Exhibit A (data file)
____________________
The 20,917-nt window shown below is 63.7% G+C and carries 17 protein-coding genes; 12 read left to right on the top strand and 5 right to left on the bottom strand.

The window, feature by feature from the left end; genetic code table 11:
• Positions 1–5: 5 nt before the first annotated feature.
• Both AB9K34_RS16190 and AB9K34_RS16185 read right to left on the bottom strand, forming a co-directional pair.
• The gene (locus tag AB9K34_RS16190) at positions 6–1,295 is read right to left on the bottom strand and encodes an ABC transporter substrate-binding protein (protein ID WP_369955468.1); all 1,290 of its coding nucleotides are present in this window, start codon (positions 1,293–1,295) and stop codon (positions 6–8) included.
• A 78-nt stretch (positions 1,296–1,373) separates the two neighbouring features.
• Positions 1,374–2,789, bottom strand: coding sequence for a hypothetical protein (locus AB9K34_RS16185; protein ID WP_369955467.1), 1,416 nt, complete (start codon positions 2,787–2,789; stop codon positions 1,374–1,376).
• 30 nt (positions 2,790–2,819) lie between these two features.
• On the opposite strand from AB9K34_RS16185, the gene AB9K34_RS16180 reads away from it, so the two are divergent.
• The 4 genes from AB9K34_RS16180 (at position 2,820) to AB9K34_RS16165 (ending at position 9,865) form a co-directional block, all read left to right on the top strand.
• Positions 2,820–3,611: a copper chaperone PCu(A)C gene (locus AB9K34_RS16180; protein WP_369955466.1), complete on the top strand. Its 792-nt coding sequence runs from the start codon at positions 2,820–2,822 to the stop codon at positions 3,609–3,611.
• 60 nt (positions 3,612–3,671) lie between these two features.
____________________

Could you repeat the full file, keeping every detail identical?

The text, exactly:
The 20,917-nt window shown below is 63.7% G+C and carries 17 protein-coding genes; 12 read left to right on the top strand and 5 right to left on the bottom strand.

The window, feature by feature from the left end; genetic code table 11:
• Positions 1–5: 5 nt before the first annotated feature.
• Both AB9K34_RS16190 and AB9K34_RS16185 read right to left on the bottom strand, forming a co-directional pair.
• The gene (locus tag AB9K34_RS16190) at positions 6–1,295 is read right to left on the bottom strand and encodes an ABC transporter substrate-binding protein (protein ID WP_369955468.1); all 1,290 of its coding nucleotides are present in this window, start codon (positions 1,293–1,295) and stop codon (positions 6–8) included.
• A 78-nt stretch (positions 1,296–1,373) separates the two neighbouring features.
• Positions 1,374–2,789, bottom strand: coding sequence for a hypothetical protein (locus AB9K34_RS16185; protein ID WP_369955467.1), 1,416 nt, complete (start codon positions 2,787–2,789; stop codon positions 1,374–1,376).
• 30 nt (positions 2,790–2,819) lie between these two features.
• On the opposite strand from AB9K34_RS16185, the gene AB9K34_RS16180 reads away from it, so the two are divergent.
• The 4 genes from AB9K34_RS16180 (at position 2,820) to AB9K34_RS16165 (ending at position 9,865) form a co-directional block, all read left to right on the top strand.
• Positions 2,820–3,611: a copper chaperone PCu(A)C gene (locus AB9K34_RS16180; protein WP_369955466.1), complete on the top strand. Its 792-nt coding sequence runs from the start codon at positions 2,820–2,822 to the stop codon at positions 3,609–3,611.
• 60 nt (positions 3,612–3,671) lie between these two features.